Still at The Eel Garden – Can’t Get Enough of It

Posted in Under the Sea on March 3rd, 2010 by MadDog
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I’ll keep the babble at a minimum today, as my brain is running on empty and I’m moving at molecular speed though I have my mental pedal to the metal. In case you’re interested in the gory details, my sinuses are expanding exponentially and will soon be causing grey matter to ooze out my ears. It makes it even harder than usual to think. Oh, I can still think about a lot of things, – no worries there. The problem is that none of them are useful.

This does not bode well, as I have a very important appointment tomorrow, the outcome of which will have a huge effect on the next few years of  our lives. I’m sincerely hoping for a clear brain in the morning, if not clear sinus cavities.

I see that I’ve already exceeded my babble limit, so I’ll get right to this cute little Clark’s Anemonefish (Amphiprion clarkii) guarding his host with due diligence:We used to see a lot of this species, but lately they seem to be getting more scarce. This always worries me when I note changes in species distribution. I don’t have enough technical knowledge to know if it’s important or not and I’ve had no luck, so far, in interesting any marine researchers to return to Madang, which used to be one of the main playgrounds for such eggheads.

Yesterday, if my memory is working correctly (no guarantees) I showed you another of these corals of the Galaxea genus:They are particularly beautiful and incredibly detailed. This one is the Galaxea fascicularis. It’s worth clicking on to see the detail of the polyps.

This shot is a bit of a double treat. The kicker is that I found it right under the bow of Faded Glory. We anchored in the sand, but the boat drifted a little over the top of the reef. I caught this just as I was returning to the boat. It’s a pair of seldom-seen Skunk Anemonefish (Amphiprion akallopisos) lurking in a similarly rare and beautiful Merten’s Anemone (Stichodactyla mertensii):Quite a nice surprise at the end of a painful dive.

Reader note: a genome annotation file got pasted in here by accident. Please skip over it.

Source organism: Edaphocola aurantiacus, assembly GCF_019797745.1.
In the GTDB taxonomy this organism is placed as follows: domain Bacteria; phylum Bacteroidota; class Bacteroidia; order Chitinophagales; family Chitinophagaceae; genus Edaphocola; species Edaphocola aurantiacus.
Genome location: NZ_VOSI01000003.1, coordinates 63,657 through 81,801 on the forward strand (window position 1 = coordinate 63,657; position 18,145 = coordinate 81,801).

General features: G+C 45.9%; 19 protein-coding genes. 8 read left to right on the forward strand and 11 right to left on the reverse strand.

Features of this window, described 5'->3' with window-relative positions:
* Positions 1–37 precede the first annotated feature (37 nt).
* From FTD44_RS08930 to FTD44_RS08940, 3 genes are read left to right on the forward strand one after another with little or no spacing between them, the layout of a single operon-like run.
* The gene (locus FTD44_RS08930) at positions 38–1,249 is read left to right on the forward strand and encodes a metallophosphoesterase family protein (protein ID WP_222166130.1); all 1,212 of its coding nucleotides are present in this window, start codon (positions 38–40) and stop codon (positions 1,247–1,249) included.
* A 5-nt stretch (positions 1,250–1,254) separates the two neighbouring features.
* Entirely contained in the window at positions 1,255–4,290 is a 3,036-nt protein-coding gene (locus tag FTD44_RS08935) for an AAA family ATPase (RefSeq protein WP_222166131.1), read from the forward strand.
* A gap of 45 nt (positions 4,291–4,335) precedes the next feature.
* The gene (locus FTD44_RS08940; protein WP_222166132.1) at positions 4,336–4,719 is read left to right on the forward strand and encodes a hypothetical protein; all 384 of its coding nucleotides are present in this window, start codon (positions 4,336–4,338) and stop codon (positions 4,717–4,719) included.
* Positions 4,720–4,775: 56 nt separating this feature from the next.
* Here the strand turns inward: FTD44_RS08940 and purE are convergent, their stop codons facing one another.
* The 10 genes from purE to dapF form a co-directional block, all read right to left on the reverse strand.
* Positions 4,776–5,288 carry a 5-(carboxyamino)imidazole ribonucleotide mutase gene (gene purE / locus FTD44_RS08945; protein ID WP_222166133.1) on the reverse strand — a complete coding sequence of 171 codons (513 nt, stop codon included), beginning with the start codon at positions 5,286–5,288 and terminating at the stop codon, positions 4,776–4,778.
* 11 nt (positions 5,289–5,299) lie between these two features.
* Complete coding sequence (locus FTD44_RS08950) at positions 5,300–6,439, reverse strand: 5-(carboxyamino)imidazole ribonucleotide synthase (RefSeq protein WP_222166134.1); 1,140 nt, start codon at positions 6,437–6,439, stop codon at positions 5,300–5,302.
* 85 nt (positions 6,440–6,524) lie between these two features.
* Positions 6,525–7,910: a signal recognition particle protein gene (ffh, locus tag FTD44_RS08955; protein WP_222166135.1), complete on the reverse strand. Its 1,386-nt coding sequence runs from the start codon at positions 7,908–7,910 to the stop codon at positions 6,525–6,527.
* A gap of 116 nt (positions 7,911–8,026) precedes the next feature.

Going back a couple of days, I showed you this same Nudibranch (Phyllidia varicosa) shot with natural light. As I was going through the images from that day I noticed that I had also taken flash exposures of it. For the first time in a long while, for a macro shot, I think that I prefer this flash shot to the natural light exposure:I think that the explanation is that the light was poor and I had to do a lot of fiddling with noise and a bit of motion blur to get the shot by natural light. This one has much more realistic detail. I didn’t even bother to give it a bath to remove all of the little bits of ocean gook that usually cover everything.

Here’s another fish that you saw recently as a part of a pair. I found this side-on shot of a Split-Banded Cardinalfish (Apogon compressus) which I had previously rejected because I thought that it was over exposed:As it finally turned out, it is not a bad specimen shot, except that the intense blue of the eye is lost. Someday I’ll get the perfect shot of this fish.

Okay, I’m falling out of my chair now. I think I’ll go home and go to bed. I have computers to work on, but my brain is rebooting every time I think of that. It’s taking much longer to come back on line.

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